Persons issued traffic tickets may decide to plead not guilty and contest the charges. The traffic tickets contain information on how to notify the appropriate court of their intentions. Under state laws, a date for a first court hearing is assigned no less than 14 days and no more than 60 days from the ticket issuance. The defendants may prepare and present their arguments to the court for the judge to give a verdict.

How to Fight a Traffic Ticket Without Going to Court

Fighting a traffic ticket in Illinois usually requires motorists to appear in court. If a motorist pleads not guilty to the issuance of a ticket, they are tried in an Illinois traffic court. However, defendants may cut court proceedings short if they successfully negotiate a plea bargain with the prosecutor and notify the judge. Failure to appear in court may result in a conviction.

How do You Get a Traffic Ticket Reduced in Illinois?

Persons charged with traffic violations may request a mitigation hearing in a bid to explain the traffic violation event to a judge. This may result in a fine reduction, a monthly payment plan, or community service. A mitigation hearing request may be put in writing and submitted to the traffic court in the county where the offense occurred. Defendants cannot appeal a judge's decision in a mitigation hearing.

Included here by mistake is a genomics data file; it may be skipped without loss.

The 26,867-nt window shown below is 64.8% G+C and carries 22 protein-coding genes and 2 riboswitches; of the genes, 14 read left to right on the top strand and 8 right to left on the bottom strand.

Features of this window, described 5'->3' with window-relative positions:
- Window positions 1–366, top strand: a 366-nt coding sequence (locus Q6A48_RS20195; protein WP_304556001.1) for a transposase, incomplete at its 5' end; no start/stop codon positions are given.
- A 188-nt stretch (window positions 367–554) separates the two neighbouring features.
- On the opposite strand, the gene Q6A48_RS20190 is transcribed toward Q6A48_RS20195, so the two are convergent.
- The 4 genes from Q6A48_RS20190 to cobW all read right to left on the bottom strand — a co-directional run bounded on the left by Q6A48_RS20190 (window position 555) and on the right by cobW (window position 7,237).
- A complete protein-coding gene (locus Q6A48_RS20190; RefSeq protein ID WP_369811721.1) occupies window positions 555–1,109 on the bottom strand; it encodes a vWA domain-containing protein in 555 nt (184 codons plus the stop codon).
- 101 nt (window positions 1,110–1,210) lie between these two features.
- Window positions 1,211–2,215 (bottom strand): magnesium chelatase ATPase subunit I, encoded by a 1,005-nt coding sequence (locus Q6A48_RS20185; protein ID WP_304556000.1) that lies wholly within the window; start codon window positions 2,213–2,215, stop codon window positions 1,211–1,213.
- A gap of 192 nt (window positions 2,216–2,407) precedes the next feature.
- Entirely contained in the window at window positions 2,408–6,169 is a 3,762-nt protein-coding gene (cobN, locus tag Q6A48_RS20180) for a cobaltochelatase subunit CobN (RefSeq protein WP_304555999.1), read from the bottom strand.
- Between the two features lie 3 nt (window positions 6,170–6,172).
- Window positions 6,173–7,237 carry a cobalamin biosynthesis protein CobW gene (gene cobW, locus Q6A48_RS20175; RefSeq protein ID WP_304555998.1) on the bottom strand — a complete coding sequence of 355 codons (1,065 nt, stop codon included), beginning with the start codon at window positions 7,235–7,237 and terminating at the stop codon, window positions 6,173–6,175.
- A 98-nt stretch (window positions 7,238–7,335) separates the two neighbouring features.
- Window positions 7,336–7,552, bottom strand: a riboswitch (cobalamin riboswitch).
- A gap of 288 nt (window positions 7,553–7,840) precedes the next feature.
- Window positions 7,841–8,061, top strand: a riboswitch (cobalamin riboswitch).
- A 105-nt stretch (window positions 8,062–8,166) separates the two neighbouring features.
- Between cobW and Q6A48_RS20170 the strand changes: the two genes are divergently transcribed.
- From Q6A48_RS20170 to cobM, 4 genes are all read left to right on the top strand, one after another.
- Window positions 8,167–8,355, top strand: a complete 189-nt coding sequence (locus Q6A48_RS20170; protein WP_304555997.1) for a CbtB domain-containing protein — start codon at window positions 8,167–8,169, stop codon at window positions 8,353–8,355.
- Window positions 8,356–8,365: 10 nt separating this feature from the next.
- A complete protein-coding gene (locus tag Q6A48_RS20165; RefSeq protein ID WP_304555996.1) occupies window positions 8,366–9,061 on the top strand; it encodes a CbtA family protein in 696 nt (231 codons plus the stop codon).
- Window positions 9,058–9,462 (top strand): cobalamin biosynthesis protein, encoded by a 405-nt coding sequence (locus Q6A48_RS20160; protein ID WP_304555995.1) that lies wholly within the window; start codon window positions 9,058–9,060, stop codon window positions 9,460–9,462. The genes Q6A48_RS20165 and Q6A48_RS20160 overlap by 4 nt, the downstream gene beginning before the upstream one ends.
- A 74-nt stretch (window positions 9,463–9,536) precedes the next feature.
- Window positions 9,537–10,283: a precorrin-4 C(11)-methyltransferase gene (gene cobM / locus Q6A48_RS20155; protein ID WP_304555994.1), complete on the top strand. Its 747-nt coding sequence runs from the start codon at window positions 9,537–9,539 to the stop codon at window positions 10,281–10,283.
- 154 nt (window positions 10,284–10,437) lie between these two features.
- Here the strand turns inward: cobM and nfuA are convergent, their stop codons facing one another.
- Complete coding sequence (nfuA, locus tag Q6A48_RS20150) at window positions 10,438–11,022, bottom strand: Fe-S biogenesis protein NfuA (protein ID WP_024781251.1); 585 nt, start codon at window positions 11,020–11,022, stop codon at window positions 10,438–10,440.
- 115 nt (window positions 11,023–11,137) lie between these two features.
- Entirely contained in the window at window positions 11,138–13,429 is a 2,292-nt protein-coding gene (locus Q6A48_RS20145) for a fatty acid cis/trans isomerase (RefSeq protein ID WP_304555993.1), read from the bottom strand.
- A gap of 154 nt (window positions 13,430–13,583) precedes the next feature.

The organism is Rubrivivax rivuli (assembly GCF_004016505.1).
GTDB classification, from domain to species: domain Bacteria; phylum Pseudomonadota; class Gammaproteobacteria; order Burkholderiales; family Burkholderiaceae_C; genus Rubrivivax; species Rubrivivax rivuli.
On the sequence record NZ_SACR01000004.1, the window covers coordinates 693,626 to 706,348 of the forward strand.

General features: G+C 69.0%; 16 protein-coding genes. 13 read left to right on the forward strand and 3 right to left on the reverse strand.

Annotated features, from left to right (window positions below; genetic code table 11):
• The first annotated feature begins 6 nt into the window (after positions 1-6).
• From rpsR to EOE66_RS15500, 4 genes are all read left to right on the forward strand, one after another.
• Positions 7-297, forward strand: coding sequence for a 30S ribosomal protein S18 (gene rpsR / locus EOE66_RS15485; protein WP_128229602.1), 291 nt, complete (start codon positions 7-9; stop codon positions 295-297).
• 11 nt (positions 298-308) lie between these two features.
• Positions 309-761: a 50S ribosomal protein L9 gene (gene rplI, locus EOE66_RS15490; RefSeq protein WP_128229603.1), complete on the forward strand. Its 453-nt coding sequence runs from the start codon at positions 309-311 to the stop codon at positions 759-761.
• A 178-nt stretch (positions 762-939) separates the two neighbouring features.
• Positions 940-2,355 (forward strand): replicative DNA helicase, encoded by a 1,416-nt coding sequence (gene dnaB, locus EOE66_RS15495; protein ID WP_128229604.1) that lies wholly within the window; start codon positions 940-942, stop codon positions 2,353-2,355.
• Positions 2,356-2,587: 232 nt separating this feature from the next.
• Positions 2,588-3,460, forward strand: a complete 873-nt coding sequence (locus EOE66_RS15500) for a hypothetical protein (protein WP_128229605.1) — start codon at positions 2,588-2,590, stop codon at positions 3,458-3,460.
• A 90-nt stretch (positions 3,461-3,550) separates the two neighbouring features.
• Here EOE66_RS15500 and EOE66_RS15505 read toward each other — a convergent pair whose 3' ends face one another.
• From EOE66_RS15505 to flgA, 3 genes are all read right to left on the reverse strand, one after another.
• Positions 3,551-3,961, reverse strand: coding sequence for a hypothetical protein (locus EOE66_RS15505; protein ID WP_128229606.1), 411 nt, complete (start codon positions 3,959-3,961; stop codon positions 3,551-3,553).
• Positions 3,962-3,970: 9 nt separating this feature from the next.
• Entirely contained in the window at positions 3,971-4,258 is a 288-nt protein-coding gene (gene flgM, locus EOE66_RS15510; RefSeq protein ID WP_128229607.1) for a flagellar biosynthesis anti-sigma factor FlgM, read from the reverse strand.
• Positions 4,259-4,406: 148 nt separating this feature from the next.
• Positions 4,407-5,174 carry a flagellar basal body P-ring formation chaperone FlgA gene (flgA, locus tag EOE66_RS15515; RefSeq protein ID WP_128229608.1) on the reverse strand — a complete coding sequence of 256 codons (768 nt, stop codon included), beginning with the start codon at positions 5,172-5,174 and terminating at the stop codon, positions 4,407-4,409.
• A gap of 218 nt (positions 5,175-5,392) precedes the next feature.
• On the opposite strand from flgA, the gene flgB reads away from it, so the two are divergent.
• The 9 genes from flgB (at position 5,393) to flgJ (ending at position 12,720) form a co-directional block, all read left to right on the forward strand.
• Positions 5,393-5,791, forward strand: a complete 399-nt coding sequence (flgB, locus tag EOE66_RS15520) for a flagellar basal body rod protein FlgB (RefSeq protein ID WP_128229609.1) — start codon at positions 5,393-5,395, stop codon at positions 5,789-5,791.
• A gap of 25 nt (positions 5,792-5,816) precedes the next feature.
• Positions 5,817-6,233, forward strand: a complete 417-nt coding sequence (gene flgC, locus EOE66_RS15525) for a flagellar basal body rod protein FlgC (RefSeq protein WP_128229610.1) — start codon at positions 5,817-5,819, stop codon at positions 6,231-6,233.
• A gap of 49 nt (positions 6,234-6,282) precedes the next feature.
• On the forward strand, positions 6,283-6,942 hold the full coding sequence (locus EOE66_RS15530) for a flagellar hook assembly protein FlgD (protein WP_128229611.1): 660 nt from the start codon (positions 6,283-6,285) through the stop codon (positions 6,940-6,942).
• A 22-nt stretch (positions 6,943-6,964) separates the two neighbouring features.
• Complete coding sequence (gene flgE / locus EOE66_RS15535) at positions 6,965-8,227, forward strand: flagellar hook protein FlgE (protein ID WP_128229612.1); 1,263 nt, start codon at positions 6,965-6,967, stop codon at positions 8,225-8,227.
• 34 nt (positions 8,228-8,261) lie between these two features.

Can you Get a Speeding Ticket Dismissed in Illinois?

An order for court supervision can lead to the dismissal of a speeding ticket in Illinois. Basically, offenders plead guilty but do not get a conviction for their offense. Offenders receiving court supervision may pay fines and attend traffic school for a period specified by the court. Upon successful completion of the driving school with no further charges incurred during the term, the court may dismiss the speeding ticket, and the infraction may not affect the offender's driving record. The following factors disqualify offenders from receiving a court supervision order: